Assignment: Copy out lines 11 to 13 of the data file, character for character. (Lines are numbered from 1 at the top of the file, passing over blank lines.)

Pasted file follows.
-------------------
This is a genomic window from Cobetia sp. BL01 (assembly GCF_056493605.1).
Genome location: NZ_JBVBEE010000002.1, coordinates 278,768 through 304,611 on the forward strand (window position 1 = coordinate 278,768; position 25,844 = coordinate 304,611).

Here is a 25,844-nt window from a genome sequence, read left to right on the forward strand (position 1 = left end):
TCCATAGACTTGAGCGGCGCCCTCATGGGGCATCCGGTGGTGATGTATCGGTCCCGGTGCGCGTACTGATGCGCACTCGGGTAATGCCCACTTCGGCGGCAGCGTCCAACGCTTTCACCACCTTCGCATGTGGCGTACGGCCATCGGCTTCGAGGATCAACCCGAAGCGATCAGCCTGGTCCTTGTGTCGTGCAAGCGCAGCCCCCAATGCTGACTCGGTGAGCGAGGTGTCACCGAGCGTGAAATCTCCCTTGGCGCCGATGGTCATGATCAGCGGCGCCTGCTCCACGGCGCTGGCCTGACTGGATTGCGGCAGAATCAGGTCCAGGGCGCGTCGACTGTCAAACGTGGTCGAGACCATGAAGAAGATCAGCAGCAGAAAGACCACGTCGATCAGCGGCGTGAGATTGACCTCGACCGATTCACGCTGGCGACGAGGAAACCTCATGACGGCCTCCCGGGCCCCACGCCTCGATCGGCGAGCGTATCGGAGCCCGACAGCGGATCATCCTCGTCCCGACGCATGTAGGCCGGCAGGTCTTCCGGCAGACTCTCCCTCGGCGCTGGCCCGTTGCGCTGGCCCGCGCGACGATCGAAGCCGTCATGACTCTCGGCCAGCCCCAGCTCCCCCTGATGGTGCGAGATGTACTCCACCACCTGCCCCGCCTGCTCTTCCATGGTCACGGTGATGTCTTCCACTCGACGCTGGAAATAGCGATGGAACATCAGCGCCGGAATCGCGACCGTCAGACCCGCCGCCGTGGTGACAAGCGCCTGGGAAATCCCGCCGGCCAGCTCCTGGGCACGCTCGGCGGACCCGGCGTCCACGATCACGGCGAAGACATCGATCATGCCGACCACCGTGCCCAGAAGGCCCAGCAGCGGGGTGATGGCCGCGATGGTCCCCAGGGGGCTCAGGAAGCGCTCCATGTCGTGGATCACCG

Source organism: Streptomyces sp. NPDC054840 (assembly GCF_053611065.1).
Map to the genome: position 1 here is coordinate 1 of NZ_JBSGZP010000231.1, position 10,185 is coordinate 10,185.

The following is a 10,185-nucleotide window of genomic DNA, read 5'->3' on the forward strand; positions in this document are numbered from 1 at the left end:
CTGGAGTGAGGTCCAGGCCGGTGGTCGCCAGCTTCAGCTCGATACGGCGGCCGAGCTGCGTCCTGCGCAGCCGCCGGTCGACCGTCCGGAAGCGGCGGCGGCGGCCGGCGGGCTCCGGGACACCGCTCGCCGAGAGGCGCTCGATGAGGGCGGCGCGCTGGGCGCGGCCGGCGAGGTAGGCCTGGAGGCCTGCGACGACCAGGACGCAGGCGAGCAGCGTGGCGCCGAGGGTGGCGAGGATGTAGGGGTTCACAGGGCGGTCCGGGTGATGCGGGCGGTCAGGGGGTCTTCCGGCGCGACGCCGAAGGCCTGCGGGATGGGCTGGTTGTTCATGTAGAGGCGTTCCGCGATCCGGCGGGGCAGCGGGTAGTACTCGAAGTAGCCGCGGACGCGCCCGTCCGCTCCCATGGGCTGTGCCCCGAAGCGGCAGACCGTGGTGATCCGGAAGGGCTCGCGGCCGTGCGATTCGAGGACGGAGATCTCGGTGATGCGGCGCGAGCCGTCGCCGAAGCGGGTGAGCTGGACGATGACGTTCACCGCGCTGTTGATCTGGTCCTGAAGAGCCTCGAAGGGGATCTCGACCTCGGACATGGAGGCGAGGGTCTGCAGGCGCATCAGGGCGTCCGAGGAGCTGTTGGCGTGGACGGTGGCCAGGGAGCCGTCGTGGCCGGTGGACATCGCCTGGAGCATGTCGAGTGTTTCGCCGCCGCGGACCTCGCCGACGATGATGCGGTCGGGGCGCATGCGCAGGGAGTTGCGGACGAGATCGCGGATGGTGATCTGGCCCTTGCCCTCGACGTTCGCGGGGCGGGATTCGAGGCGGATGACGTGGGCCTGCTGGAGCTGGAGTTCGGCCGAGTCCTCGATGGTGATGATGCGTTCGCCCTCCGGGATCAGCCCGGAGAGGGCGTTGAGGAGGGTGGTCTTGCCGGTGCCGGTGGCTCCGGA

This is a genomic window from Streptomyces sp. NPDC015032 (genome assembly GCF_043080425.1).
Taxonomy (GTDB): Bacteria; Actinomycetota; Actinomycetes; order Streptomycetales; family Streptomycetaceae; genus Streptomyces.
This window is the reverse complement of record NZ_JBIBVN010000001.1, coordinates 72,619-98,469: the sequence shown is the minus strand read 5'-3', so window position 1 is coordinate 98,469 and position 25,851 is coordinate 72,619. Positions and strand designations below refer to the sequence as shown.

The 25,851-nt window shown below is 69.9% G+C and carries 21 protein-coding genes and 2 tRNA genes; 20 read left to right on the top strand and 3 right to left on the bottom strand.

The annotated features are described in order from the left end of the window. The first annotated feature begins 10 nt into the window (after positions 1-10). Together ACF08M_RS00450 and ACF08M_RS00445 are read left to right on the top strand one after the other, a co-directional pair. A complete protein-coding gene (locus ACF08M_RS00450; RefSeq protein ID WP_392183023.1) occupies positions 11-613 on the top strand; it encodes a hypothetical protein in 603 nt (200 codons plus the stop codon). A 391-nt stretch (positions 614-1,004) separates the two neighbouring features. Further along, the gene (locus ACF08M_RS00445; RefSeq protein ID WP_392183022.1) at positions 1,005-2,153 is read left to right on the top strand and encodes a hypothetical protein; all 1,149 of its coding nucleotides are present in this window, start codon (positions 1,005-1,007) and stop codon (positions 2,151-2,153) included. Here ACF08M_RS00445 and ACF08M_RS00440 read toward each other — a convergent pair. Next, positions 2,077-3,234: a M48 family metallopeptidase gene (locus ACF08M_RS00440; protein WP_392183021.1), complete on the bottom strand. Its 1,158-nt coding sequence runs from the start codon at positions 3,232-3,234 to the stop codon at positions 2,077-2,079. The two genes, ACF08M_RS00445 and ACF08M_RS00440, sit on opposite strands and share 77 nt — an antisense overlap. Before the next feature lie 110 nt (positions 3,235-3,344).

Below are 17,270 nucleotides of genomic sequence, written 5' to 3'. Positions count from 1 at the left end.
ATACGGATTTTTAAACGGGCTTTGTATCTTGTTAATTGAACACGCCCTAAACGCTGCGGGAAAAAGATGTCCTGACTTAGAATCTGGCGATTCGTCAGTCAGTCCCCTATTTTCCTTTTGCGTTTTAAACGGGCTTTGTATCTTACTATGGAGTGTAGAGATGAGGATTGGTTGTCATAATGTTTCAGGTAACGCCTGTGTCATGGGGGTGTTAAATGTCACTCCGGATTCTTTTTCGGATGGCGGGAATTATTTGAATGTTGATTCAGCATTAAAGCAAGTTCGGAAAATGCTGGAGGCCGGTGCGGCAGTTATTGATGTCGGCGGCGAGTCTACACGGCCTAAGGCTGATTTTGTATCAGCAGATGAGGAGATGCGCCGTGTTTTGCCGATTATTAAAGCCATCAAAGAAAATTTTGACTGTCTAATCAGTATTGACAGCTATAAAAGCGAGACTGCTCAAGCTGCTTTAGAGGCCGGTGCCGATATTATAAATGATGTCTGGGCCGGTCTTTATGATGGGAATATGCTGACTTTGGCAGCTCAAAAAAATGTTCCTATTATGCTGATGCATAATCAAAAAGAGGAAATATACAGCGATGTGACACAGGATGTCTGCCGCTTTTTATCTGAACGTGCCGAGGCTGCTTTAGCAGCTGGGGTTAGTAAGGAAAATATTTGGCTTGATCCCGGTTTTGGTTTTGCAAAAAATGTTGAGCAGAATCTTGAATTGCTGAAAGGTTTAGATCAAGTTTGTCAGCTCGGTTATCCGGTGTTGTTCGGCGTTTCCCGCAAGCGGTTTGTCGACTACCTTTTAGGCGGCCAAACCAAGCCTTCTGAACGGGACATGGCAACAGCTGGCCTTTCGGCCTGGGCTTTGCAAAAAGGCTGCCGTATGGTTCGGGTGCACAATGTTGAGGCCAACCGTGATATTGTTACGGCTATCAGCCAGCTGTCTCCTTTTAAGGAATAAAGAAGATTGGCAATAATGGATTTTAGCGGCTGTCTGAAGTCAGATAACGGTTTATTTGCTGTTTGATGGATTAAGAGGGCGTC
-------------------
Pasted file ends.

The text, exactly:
This window is the reverse complement of record NZ_JBIBVN010000001.1, coordinates 72,619-98,469: the sequence shown is the minus strand read 5'-3', so window position 1 is coordinate 98,469 and position 25,851 is coordinate 72,619. Positions and strand designations below refer to the sequence as shown.

The 25,851-nt window shown below is 69.9% G+C and carries 21 protein-coding genes and 2 tRNA genes; 20 read left to right on the top strand and 3 right to left on the bottom strand.

The annotated features are described in order from the left end of the window. The first annotated feature begins 10 nt into the window (after positions 1-10). Together ACF08M_RS00450 and ACF08M_RS00445 are read left to right on the top strand one after the other, a co-directional pair. A complete protein-coding gene (locus ACF08M_RS00450; RefSeq protein ID WP_392183023.1) occupies positions 11-613 on the top strand; it encodes a hypothetical protein in 603 nt (200 codons plus the stop codon). A 391-nt stretch (positions 614-1,004) separates the two neighbouring features. Further along, the gene (locus ACF08M_RS00445; RefSeq protein ID WP_392183022.1) at positions 1,005-2,153 is read left to right on the top strand and encodes a hypothetical protein; all 1,149 of its coding nucleotides are present in this window, start codon (positions 1,005-1,007) and stop codon (positions 2,151-2,153) included. Here ACF08M_RS00445 and ACF08M_RS00440 read toward each other — a convergent pair. Next, positions 2,077-3,234: a M48 family metallopeptidase gene (locus ACF08M_RS00440; protein WP_392183021.1), complete on the bottom strand. Its 1,158-nt coding sequence runs from the start codon at positions 3,232-3,234 to the stop codon at positions 2,077-2,079. The two genes, ACF08M_RS00445 and ACF08M_RS00440, sit on opposite strands and share 77 nt — an antisense overlap. Before the next feature lie 110 nt (positions 3,235-3,344).